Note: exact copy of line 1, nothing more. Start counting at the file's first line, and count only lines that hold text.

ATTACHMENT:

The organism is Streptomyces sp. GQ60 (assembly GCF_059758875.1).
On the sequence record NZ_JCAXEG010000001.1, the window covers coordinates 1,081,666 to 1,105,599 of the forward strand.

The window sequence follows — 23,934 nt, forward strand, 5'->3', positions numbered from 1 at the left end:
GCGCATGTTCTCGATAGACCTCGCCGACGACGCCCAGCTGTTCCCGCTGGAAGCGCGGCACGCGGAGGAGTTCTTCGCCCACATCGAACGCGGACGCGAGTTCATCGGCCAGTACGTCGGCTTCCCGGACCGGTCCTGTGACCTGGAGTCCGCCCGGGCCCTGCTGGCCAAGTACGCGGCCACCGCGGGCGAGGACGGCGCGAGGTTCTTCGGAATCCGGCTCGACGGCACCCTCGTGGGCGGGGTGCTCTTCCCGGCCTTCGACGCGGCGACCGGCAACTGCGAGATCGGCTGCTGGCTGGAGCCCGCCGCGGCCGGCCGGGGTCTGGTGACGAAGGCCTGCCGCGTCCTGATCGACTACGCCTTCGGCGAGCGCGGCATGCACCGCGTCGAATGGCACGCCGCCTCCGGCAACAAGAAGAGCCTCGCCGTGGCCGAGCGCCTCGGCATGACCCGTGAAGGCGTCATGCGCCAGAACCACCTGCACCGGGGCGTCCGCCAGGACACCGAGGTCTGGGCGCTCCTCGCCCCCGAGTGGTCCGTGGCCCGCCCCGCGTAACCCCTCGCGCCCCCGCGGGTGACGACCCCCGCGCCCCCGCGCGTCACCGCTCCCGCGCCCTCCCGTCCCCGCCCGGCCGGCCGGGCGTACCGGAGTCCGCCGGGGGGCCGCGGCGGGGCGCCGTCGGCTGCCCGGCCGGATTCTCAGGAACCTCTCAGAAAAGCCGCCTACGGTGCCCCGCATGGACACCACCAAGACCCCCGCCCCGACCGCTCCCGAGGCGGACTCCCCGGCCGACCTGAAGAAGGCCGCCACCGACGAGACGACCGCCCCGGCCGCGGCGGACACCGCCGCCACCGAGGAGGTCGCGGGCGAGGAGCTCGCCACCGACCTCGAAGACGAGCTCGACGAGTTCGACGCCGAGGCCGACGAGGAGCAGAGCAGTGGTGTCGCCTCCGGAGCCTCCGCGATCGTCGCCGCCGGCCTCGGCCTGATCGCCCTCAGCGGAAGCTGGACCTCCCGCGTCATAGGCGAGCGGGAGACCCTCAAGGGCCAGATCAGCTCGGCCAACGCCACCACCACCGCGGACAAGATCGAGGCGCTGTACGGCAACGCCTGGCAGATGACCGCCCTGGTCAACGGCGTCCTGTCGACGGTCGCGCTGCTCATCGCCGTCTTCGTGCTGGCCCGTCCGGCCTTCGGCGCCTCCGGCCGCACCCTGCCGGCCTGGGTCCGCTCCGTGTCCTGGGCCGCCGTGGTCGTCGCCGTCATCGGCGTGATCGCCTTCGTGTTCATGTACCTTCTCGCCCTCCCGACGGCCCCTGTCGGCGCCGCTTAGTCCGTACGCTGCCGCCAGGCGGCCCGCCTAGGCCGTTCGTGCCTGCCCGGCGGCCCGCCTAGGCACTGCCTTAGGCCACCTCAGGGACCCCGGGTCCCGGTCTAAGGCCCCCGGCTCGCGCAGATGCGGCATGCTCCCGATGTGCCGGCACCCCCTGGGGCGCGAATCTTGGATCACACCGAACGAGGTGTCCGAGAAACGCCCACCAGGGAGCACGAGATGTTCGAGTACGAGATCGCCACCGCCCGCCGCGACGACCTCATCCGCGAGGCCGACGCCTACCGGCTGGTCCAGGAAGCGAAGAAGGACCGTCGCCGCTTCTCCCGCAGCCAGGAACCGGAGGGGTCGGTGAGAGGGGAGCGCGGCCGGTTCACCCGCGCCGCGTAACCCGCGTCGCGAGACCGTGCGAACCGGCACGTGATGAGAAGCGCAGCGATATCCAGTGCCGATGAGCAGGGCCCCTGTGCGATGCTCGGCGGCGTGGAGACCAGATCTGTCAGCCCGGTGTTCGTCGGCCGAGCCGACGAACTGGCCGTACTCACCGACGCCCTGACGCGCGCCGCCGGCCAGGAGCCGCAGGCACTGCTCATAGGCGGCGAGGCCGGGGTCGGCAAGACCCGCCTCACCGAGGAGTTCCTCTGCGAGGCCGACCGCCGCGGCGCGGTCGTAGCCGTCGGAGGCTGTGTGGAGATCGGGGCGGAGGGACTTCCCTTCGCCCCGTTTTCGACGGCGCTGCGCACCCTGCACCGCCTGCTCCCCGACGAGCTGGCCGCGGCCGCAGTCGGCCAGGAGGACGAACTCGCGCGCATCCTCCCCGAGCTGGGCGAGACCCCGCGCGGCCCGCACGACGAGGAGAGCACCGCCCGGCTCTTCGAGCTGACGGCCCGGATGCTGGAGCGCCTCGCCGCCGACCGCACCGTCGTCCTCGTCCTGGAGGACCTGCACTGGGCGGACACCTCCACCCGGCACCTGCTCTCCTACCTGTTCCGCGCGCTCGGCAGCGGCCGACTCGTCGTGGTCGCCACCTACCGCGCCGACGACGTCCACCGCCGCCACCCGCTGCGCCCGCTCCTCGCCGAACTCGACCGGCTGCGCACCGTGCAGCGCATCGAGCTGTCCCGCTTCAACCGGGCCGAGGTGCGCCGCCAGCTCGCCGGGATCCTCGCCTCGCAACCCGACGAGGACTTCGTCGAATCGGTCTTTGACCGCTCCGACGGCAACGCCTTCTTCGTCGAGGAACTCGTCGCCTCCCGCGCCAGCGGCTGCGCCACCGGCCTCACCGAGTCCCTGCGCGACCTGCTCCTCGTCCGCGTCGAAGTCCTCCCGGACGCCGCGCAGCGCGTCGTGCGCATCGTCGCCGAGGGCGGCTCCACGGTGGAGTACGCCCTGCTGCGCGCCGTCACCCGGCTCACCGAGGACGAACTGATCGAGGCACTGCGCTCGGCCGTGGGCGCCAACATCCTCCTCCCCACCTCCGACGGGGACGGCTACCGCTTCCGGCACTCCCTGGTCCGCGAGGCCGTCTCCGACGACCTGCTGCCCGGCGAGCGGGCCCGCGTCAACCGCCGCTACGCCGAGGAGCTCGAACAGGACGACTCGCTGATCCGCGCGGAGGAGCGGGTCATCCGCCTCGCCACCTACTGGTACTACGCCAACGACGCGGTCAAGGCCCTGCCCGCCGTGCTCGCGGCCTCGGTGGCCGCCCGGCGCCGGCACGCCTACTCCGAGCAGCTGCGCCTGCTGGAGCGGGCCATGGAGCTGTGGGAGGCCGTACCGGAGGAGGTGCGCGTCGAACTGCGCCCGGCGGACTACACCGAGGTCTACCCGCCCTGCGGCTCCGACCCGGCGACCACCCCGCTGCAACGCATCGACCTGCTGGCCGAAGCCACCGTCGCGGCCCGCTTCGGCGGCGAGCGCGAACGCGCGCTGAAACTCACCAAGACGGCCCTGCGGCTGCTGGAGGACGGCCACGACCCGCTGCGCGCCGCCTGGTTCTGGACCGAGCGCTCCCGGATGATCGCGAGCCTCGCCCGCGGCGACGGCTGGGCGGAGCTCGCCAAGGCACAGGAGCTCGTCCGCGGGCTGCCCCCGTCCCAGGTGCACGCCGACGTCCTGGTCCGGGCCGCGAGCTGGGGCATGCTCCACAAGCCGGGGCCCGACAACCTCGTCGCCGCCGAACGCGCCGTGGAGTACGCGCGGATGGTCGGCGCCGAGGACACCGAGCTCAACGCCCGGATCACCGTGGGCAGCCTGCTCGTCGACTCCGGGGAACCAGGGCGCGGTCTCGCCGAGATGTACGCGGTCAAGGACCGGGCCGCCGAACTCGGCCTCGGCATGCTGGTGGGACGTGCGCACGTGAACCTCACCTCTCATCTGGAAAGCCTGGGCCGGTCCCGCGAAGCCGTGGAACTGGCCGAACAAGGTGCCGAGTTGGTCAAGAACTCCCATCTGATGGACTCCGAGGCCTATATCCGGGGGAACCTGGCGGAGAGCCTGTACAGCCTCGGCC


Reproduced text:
The organism is Streptomyces sp. GQ60 (assembly GCF_059758875.1).